Seting Up the Reverse Proxy

*Note: This step is only required if you intend to run from your local machine and wish to use localhost. If you have a publicly reachable URL already established to route traffic then you may use that in lieu of a reverse proxy. If this is the case then you may skip this step and simply input your URL into the url parameter in the following section.

Now that the server has been set up, we have one more step before we can set the listener. We now need something to route the incoming traffic to our node server so that we actually recieve the TEST_HOOK and events on the port that we are listening for. For this we will use ngrok. Ngrok is a free service which serves as a reverse proxy that establishes secure tunnels from a public endpoint to a locally running network (in this case localhost:3000).

Doing this is quick and easy. First download ngrok from their official page. Once you have extracted the file, step into the directory and run the service at the port we are listening to with ngrok.exe http 3000 for windows, or simply ./ngrok http <PORT_TO_ROUTE_TO> if using Linux or Mac.
Great! Now you have a reverse proxy set up to route your traffic to your desired endpoint, in our case localhost:3000. From here simply copy one of the addresses listed in the Forwarding section to be used for initializing our listeners.

Creating the Listener

Now that we've gotten all of the prep work out of the way, we can create our listener object!

hidden
  var axios = require('axios');
  const token = <SET_TOKEN>;
  const portal = 'https://api.apps.us.bluescape.com';
  const api_version = 'v2';
  const api_endpoint = '/listeners';

  const data_load = {
      'type' : 'workspace',
      'url' : <SET_URL_ENDPOINT>,          // If using the reverse proxy, this is the url of the forwarding address.     
      'workspaceId' : <SET_WORKSPACE_ID>,  // Otherwise use your publically reachable endpoint.
      'eventTypes' : ['IMAGE_CREATE']
  }

  request_values = {
      method: 'POST',
      url: portal + '/' + api_version + api_endpoint,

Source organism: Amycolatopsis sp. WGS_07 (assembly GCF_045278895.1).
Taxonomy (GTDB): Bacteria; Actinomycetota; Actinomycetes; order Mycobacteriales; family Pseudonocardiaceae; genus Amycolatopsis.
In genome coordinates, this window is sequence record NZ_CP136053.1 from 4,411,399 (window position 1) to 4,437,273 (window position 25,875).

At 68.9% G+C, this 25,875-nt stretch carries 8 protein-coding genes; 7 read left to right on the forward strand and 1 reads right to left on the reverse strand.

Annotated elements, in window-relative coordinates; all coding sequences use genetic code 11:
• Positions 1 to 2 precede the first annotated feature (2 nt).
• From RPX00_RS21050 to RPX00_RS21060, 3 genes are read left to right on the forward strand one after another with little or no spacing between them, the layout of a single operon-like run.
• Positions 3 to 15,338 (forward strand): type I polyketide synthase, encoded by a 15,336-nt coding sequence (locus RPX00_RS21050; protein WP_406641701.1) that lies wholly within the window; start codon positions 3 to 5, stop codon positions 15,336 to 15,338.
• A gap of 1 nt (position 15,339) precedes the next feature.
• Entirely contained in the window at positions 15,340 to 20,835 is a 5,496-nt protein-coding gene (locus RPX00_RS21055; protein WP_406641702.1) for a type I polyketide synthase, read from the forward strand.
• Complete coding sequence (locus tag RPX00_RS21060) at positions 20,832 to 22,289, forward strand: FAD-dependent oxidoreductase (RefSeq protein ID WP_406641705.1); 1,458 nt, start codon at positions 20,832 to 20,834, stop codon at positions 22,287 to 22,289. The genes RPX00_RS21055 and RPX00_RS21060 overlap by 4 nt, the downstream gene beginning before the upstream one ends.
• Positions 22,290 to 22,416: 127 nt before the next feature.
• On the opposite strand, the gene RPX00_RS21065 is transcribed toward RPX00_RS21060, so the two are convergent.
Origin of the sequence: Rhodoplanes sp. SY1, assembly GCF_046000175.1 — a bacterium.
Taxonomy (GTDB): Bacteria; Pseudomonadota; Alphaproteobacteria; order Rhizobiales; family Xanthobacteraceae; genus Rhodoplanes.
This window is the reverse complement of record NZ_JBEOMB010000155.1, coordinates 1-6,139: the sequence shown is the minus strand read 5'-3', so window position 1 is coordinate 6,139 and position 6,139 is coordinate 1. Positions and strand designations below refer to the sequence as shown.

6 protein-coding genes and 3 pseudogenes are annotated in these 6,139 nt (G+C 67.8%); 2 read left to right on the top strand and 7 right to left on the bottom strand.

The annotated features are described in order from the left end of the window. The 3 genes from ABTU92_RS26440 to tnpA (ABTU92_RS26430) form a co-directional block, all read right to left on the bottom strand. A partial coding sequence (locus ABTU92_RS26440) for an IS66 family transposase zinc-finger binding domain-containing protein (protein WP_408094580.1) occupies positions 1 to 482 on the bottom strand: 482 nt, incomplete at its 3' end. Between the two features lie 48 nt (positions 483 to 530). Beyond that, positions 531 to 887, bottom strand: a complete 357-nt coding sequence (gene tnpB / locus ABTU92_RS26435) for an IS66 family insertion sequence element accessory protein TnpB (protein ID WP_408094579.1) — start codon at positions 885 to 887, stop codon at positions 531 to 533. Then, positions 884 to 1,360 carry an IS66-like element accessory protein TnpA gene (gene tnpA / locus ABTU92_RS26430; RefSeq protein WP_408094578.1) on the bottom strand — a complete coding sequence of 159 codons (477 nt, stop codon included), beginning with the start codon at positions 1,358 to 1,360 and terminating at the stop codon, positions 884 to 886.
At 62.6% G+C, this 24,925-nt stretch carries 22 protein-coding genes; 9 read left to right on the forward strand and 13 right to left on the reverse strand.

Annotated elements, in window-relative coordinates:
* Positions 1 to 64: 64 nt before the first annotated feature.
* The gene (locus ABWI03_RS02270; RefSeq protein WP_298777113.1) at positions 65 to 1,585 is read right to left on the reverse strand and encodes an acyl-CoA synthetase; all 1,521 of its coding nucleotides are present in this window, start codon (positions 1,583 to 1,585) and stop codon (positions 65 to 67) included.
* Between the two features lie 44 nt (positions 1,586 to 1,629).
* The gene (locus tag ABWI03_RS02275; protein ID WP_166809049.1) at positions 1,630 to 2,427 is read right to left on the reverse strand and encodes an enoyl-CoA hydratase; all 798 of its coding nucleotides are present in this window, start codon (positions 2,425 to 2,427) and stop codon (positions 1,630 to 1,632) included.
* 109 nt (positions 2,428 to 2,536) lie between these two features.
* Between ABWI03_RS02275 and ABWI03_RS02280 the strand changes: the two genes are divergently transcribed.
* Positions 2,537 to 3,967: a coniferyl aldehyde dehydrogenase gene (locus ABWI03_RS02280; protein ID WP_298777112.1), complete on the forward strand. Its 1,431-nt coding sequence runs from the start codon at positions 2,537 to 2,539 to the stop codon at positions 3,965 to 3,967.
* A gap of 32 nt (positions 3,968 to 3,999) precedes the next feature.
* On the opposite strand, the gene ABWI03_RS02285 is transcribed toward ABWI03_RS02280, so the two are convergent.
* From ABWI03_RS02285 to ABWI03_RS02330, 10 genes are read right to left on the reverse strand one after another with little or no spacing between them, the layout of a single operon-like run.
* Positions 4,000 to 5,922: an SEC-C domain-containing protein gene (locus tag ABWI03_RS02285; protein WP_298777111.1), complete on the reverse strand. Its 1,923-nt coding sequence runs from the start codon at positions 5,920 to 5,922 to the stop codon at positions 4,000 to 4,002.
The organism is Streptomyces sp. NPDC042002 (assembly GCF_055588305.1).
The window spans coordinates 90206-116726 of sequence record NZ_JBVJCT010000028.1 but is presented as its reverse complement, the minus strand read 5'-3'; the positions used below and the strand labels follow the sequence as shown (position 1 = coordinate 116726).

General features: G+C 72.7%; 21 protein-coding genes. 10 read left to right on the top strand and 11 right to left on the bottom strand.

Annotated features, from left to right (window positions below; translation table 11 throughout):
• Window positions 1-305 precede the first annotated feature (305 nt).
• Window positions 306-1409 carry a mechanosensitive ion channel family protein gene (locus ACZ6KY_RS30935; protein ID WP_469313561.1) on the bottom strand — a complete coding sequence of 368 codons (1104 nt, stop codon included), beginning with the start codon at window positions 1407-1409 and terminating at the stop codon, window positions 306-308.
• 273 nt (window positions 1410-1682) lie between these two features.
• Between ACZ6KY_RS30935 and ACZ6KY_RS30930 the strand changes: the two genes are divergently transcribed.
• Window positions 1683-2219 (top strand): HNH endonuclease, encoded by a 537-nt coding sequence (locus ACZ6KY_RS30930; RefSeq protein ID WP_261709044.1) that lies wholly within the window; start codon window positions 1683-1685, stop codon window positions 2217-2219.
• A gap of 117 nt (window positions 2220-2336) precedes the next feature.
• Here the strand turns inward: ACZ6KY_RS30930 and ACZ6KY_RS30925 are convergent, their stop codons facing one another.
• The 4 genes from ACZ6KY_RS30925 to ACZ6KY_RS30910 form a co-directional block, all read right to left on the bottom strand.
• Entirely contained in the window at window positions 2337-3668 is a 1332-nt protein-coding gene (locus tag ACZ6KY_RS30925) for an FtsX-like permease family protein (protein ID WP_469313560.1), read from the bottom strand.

headers : {
          'Authorization': "Bearer " + token,
          'Content-Type' : 'application/json'    
      },
      data: data_load
    };

  axios(request_values)
      .then(function (response) {
        if (response.status == 200)
        {
            console.log("Success");
            console.log(response.data);
        }
      })
      .catch (function (error) {
          console.log('Error: ' + error.message);
    });
  import requests
  from requests.exceptions import HTTPError
  import pprint
  
  token = <SET_TOKEN>
  portal = 'https://api.apps.us.bluescape.com'
  workspace_uid = <SET_WORKSPACE_ID>
  
  
  if __name__ == "__main__":
  
      API_endpoint = '/v2/listeners'
  
      data_load = {
          'type' : 'workspace',
          'url' : <SET_URL_ENDPOINT>,         # If using the reverse proxy, this is the url of the forwarding address.
          'workspaceId' : <SET_WORKSPACE_ID>, # Otherwise use your publically reachable endpoint.
          'eventTypes' : ['WORKSPACE_ALL']
      }
  
      the_request = requests.get(
              portal + API_endpoint,
              headers={"Authorization": "Bearer " + token,
                          "Content-Type": "application/json"
                      },
              params = data_load
          )
  
      json_response = the_request.json()
      pprint.pprint(json_response)

Acting on Listener Events

After running the code from the previous section we now have an active listener set up that is ready to broadcast any events related to it's eventType parameter, as well as a node server that will recieve these events. Now all that's left to do is implement some sort of functionality for what should happen when an event is recieved. For this example we will be connecting to a Slack Application that will send a message to a dedicated channel with information about what has changed whenever an event is recieved.